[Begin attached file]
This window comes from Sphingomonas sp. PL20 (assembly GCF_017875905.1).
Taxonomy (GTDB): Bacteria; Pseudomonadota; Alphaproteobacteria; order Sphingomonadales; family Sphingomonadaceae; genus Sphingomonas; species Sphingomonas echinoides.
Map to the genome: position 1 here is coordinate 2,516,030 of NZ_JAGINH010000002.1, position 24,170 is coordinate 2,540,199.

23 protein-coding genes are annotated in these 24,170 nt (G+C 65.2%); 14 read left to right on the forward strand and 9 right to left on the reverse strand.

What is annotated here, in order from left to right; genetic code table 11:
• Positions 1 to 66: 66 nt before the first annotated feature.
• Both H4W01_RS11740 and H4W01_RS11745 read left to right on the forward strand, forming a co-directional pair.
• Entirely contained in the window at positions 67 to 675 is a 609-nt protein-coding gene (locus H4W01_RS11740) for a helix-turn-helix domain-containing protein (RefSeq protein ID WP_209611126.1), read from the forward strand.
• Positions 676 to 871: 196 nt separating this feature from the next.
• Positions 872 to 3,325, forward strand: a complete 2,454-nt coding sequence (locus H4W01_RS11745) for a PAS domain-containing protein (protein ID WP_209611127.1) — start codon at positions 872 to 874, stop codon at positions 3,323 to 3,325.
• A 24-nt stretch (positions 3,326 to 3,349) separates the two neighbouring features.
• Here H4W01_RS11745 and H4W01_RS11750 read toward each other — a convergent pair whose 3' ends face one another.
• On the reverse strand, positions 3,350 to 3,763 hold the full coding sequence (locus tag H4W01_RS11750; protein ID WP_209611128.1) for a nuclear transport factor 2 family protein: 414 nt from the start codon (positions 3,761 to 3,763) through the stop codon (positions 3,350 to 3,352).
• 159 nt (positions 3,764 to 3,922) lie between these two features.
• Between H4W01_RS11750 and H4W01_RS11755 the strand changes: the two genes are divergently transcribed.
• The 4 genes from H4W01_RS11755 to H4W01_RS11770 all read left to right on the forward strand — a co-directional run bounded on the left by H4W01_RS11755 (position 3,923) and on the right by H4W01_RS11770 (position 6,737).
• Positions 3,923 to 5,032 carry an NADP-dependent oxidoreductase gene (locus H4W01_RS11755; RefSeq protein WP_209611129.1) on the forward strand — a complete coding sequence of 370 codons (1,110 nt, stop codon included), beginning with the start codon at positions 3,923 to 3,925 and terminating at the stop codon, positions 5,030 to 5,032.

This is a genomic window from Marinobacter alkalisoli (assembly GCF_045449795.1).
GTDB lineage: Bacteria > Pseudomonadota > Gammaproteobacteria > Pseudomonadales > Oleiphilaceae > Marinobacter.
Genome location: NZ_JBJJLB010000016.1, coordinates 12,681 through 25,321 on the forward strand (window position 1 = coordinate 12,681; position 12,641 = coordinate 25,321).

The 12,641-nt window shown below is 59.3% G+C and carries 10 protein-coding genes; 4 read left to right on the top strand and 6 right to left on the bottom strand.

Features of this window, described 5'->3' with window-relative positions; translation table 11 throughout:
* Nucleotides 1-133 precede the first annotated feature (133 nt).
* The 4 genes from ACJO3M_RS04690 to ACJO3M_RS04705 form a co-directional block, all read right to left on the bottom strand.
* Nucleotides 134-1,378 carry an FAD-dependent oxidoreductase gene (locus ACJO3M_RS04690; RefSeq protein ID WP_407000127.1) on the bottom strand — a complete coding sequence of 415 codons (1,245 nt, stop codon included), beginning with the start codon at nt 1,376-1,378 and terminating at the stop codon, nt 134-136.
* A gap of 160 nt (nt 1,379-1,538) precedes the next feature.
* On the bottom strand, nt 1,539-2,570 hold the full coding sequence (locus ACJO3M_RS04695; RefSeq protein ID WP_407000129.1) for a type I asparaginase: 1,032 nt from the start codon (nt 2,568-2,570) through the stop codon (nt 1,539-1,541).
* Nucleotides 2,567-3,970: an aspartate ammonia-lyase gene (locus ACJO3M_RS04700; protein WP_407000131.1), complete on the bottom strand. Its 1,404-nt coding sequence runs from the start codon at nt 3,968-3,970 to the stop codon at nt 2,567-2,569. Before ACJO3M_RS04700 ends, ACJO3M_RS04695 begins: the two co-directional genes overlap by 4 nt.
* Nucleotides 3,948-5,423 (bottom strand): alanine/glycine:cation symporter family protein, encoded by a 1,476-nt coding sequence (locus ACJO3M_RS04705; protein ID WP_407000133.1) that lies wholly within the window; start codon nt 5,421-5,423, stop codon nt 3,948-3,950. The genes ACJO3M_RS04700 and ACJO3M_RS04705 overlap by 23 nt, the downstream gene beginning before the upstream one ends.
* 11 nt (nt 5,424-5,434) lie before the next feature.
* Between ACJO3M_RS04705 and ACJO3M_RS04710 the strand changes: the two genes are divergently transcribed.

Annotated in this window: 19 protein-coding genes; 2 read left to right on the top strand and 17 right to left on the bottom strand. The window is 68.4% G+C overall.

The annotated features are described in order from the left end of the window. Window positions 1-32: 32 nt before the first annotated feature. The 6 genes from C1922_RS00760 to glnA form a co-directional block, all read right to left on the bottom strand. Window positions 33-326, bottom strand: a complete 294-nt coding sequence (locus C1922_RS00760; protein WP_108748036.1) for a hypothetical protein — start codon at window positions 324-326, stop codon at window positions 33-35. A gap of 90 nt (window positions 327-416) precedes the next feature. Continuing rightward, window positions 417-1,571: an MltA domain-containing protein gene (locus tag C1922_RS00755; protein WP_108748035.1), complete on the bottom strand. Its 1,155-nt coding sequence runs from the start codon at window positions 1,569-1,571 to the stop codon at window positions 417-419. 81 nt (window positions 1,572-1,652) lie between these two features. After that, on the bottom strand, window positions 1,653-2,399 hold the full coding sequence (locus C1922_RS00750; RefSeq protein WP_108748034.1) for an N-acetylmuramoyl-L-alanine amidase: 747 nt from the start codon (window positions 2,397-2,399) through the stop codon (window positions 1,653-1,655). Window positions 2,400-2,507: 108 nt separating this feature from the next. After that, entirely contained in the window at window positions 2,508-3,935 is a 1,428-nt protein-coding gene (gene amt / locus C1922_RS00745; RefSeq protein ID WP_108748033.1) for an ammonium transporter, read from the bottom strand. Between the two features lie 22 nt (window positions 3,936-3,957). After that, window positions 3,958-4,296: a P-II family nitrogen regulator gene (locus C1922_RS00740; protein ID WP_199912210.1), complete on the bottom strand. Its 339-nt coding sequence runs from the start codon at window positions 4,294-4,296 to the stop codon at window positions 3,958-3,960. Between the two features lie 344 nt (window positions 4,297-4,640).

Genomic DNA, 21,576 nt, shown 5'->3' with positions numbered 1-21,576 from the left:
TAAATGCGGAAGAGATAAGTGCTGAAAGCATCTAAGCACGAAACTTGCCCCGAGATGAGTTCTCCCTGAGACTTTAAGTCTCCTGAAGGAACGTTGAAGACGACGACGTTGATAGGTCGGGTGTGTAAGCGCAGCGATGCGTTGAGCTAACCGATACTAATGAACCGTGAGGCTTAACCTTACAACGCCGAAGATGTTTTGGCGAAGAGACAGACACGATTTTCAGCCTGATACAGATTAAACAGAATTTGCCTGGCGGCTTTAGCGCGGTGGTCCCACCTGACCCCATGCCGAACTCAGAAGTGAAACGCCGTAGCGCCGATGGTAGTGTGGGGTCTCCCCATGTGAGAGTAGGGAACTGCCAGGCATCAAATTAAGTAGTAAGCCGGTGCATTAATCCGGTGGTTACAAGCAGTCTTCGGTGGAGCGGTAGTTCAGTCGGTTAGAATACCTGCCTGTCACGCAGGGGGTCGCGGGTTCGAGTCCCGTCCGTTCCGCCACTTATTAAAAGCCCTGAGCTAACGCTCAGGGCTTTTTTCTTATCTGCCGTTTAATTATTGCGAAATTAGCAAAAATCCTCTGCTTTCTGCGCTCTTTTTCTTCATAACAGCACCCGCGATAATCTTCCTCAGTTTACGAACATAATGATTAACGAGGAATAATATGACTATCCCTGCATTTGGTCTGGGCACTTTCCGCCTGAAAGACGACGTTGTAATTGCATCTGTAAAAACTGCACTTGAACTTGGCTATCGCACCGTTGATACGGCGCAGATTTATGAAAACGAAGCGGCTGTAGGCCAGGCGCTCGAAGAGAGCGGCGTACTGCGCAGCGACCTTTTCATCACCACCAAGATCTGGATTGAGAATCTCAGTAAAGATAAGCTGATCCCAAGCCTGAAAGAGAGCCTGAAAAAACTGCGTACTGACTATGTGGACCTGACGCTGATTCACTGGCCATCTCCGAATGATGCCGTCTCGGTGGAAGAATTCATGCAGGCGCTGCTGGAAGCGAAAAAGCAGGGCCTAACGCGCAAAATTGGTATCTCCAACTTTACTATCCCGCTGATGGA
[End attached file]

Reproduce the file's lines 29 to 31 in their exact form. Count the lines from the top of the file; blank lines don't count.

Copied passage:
* Nucleotides 3,948-5,423 (bottom strand): alanine/glycine:cation symporter family protein, encoded by a 1,476-nt coding sequence (locus ACJO3M_RS04705; protein ID WP_407000133.1) that lies wholly within the window; start codon nt 5,421-5,423, stop codon nt 3,948-3,950. The genes ACJO3M_RS04700 and ACJO3M_RS04705 overlap by 23 nt, the downstream gene beginning before the upstream one ends.
* 11 nt (nt 5,424-5,434) lie before the next feature.
* Between ACJO3M_RS04705 and ACJO3M_RS04710 the strand changes: the two genes are divergently transcribed.